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Sophia Prestipino, Qamar Carter, Stella McCune-Albright, Matthew Albright enjoying their day on the river

"To the river!" we shout with our paddles clacking and raised to the sky as we launch. That's our traditional take-off river salute over many years of rafting our gorgeous Four Corners rivers. Memorial Day weekend transported us into two more uniquely memorable river days with family and good friends. Saturday our crew included the captain, my son, Matthew; Dante, our river-loving buddy from Durango, his 11 year old daughter, Sophia; my granddaughter Stella, 11, and my grandsons Qamar, 14, by now a confident River Rat, and Damian, 7.

In Aztec we entered the chilly Animas River, flowing at about 2400 cubic feet per second, about half the volume as same time last year. It was running fast enough for excitement even against a headwind, but mild enough to relax and take in the incomparable scenery. But, river law number one is always: stay alert and expect the unexpected. So, before we shoved off, Dante gave us a "safety talk," emphasizing that if anyone accidentally went in the water, "keep your feet up," allowing the safety vest to perform as intended, to protect feet and legs from the rocks. Additionally, he said, "grab the rope not the throw bag, which we'd toss in.

Boy, did Damian take off with those two words, yelling over and over, "safety talk, safety talk - rapids up ahead," as he stood holding the throw rope, riding the waves at the bow. I named him "First Matey." Children and adults of all ages deserve to savor the natural beauty and the thrill of riding the waves,

As we shoved off, we saw a cute little doe sipping on the opposite shore, then a heron, followed by a hummingbird greeting us and hovering just above the water. The wind and water carved sandstone cliffs, vibrant, green shades of lush vegetation and trees never fail to impress. But one non-native variety presents an ever-present danger. Those pesky Russian Olive trees can puncture a raft, as we learned the hard way years ago. As we leisurely floated past beaver dams, old cars beefing up the bank, fallen cottonwoods and cattle fences drooping in the water, we were greeted by children running and waving. Those fortunate adults who live on the water are always friendly too.

Another river law to heed is: tie everything down, including the dry bag with extra clothing; ice chest filled with water, beverages, food and snacks. Hats, long sleeves and sunglasses help to protect from low-hanging branches and intense sun and wind. Wear a knife, take a rope and extra bandanas; and make sure the phone is in the dry bag if not fully waterproof.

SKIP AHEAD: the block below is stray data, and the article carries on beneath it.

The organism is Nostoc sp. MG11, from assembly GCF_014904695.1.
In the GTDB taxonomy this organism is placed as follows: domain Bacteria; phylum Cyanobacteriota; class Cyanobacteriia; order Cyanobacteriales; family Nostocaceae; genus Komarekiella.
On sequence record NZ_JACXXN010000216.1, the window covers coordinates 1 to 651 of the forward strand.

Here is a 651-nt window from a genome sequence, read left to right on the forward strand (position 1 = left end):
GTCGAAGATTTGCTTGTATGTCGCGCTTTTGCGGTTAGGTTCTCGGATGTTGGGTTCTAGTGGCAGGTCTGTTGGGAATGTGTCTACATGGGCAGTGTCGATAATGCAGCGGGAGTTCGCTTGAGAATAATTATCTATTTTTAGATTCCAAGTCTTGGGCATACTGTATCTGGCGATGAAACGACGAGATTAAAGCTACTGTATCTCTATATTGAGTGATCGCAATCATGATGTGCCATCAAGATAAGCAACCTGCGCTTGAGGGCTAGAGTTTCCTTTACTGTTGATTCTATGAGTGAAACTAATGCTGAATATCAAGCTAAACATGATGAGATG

No need for young kids to have paddles which might end up floating downstream and difficult to retrieve. And one more rule for fun: leave the blame game at home - or better yet - in the water. There's always potential danger on the river, but fear should be replaced by deep respect for the awesome power of water and weather. Take a fun-loving attitude based on cooperation and camaraderie to insure a journey like no other.

Easily a raft can drift into unadvised territory, but it's simple to correct with a little teamwork. "Give me a few on the right or paddle hard up front," Matt occasionally bids. Sometimes a 360 works best and they're easy and cool to perform. Water depth is typically not the danger factor, it's the giant boulders and random debris.

We knew the dangerous diversion dam at Penny Lane in Flora Vista had been re-engineered to allow a thrilling whitewater slope. It was a kick, enjoyed with gusto by all. Thanks to the City of Farmington for the fact that we no longer had to portage around the damn dam, where a few have perished. Also, thanks to the Outdoor Program at San Juan College for the excellent fifteen foot raft and equipment, reasonably priced for a weekend rental.

The rapids at River Reach in Farmington gave us another rush of water in the face just before we exited the river. Here's where our transport crew, my daughter, Danielle and Matthew's wife Kasey, really helped, as we all carried the inflated raft to the nearest parking lot and loaded it on my little Toyota pickup. It looked like a giant turtle!

Strangely, not that many people raft here. Dante would point out to them, "get out and try it ... it will change the way you look at life and the way you look at the world. You can only see so much from the road. To truly see and understand your community, you need to experience it from the middle of the river."

As usual, we got a rather late mid-afternoon start, but we saw no other boats that day. It takes planning, organization and extra effort, but the rewards are extraordinary. "People are like water - they always take the path of least resistance," declared Sun Tzu. Maybe that's why so many miss out on the glorious river! "To the river, the rocks ... and the trees," I say.

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